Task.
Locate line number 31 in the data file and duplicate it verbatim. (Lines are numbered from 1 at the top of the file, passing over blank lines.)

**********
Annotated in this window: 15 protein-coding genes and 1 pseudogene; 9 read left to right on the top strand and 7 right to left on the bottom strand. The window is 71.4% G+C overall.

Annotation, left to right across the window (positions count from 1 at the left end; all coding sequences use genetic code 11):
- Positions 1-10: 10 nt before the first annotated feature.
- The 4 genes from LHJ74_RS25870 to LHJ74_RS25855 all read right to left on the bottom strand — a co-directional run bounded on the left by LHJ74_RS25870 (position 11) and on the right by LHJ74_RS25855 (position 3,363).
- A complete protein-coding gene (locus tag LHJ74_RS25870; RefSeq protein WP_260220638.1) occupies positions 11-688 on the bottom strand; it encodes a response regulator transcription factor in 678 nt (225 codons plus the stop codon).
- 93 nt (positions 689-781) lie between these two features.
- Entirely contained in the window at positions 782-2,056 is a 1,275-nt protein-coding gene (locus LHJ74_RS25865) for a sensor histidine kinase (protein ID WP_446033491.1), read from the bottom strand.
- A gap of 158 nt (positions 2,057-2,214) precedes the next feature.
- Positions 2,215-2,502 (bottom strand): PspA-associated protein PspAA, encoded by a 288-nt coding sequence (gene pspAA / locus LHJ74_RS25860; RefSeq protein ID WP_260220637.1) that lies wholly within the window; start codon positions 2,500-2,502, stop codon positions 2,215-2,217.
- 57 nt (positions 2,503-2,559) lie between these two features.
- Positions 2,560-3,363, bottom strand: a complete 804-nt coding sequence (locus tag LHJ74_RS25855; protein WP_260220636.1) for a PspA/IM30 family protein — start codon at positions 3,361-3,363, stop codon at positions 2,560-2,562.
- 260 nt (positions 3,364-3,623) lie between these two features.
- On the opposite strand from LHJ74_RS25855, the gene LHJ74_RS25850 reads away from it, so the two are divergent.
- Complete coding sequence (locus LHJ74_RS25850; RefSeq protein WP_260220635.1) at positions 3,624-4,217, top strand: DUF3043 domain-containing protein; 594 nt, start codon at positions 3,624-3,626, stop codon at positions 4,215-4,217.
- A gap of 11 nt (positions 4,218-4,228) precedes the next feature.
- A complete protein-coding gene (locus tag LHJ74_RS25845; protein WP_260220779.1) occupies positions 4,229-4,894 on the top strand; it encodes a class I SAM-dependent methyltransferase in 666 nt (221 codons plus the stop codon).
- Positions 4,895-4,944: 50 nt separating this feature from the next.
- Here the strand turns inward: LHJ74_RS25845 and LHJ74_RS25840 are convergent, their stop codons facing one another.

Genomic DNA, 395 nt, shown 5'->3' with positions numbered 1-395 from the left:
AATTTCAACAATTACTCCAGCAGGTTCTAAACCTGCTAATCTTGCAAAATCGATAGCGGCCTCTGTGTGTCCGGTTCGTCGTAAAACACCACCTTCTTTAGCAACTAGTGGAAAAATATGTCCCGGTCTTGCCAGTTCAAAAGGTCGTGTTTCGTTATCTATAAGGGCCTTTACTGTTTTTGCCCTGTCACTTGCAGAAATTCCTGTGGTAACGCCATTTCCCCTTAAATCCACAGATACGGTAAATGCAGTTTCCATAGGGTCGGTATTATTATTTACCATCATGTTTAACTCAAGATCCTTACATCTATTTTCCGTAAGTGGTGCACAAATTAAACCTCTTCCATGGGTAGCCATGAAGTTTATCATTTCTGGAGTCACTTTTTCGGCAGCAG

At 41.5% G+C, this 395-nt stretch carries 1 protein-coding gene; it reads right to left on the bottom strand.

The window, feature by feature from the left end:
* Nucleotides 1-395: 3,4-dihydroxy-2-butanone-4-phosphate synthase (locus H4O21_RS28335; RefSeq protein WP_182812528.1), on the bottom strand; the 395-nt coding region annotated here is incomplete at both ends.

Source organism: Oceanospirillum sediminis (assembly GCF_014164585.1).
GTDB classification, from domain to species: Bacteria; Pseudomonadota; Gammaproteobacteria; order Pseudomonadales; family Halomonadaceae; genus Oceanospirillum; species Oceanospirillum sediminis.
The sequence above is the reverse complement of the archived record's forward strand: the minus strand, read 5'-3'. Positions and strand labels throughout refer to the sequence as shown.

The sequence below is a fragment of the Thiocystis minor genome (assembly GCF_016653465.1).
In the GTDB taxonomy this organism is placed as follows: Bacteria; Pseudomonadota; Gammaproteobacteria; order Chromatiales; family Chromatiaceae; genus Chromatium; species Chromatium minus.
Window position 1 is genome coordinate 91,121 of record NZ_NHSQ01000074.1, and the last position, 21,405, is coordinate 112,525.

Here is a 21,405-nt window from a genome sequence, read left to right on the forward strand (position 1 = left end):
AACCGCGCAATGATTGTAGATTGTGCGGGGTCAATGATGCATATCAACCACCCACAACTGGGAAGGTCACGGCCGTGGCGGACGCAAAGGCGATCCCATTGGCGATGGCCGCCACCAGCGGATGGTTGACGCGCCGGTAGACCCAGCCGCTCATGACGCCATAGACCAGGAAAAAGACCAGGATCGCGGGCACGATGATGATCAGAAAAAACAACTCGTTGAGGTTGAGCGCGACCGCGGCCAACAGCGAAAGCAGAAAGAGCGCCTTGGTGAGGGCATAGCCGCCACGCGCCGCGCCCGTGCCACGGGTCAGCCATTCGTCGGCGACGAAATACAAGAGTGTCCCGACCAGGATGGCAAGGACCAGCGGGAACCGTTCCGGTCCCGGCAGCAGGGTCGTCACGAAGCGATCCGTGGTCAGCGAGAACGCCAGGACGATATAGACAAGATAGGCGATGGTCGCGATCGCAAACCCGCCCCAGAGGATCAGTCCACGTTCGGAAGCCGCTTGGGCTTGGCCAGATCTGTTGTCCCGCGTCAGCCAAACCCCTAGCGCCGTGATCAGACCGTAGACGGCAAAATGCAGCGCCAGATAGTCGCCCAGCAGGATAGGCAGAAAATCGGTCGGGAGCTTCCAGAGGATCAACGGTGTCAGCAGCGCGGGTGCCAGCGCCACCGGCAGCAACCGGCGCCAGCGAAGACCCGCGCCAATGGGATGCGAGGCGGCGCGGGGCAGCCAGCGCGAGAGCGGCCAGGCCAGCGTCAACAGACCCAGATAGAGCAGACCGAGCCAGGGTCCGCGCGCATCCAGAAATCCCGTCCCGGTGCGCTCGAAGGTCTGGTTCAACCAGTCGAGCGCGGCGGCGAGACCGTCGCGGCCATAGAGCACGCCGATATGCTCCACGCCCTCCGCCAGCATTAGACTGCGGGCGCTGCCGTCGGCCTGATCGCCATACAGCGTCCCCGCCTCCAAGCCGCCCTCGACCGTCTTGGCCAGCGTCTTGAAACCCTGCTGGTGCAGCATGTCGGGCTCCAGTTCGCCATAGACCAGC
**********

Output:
AACCGCGCAATGATTGTAGATTGTGCGGGGTCAATGATGCATATCAACCACCCACAACTGGGAAGGTCACGGCCGTGGCGGACGCAAAGGCGATCCCATTGGCGATGGCCGCCACCAGCGGATGGTTGACGCGCCGGTAGACCCAGCCGCTCATGACGCCATAGACCAGGAAAAAGACCAGGATCGCGGGCACGATGATGATCAGAAAAAACAACTCGTTGAGGTTGAGCGCGACCGCGGCCAACAGCGAAAGCAGAAAGAGCGCCTTGGTGAGGGCATAGCCGCCACGCGCCGCGCCCGTGCCACGGGTCAGCCATTCGTCGGCGACGAAATACAAGAGTGTCCCGACCAGGATGGCAAGGACCAGCGGGAACCGTTCCGGTCCCGGCAGCAGGGTCGTCACGAAGCGATCCGTGGTCAGCGAGAACGCCAGGACGATATAGACAAGATAGGCGATGGTCGCGATCGCAAACCCGCCCCAGAGGATCAGTCCACGTTCGGAAGCCGCTTGGGCTTGGCCAGATCTGTTGTCCCGCGTCAGCCAAACCCCTAGCGCCGTGATCAGACCGTAGACGGCAAAATGCAGCGCCAGATAGTCGCCCAGCAGGATAGGCAGAAAATCGGTCGGGAGCTTCCAGAGGATCAACGGTGTCAGCAGCGCGGGTGCCAGCGCCACCGGCAGCAACCGGCGCCAGCGAAGACCCGCGCCAATGGGATGCGAGGCGGCGCGGGGCAGCCAGCGCGAGAGCGGCCAGGCCAGCGTCAACAGACCCAGATAGAGCAGACCGAGCCAGGGTCCGCGCGCATCCAGAAATCCCGTCCCGGTGCGCTCGAAGGTCTGGTTCAACCAGTCGAGCGCGGCGGCGAGACCGTCGCGGCCATAGAGCACGCCGATATGCTCCACGCCCTCCGCCAGCATTAGACTGCGGGCGCTGCCGTCGGCCTGATCGCCATACAGCGTCCCCGCCTCCAAGCCGCCCTCGACCGTCTTGGCCAGCGTCTTGAAACCCTGCTGGTGCAGCATGTCGGGCTCCAGTTCGCCATAGACCAGC